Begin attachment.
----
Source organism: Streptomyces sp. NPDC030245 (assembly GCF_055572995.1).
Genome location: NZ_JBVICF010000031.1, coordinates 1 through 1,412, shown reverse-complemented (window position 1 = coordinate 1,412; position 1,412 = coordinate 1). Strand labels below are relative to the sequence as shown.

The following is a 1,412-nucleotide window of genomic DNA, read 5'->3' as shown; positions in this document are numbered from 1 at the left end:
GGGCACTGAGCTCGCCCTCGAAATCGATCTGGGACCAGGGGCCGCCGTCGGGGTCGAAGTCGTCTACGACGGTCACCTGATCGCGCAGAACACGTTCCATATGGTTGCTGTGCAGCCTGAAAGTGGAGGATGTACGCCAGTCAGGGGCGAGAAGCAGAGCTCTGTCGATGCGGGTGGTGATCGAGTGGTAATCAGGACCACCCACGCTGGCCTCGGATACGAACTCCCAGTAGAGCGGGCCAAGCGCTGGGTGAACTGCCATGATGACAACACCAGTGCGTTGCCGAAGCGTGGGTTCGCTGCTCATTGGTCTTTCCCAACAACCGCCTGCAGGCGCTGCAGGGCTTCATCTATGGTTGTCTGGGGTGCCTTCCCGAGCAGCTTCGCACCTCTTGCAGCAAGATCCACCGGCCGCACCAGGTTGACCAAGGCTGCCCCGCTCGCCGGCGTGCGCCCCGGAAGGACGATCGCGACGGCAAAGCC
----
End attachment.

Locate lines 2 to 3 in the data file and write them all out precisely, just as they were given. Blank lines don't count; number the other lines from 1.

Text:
Genome location: NZ_JBVICF010000031.1, coordinates 1 through 1,412, shown reverse-complemented (window position 1 = coordinate 1,412; position 1,412 = coordinate 1). Strand labels below are relative to the sequence as shown.

The following is a 1,412-nucleotide window of genomic DNA, read 5'->3' as shown; positions in this document are numbered from 1 at the left end: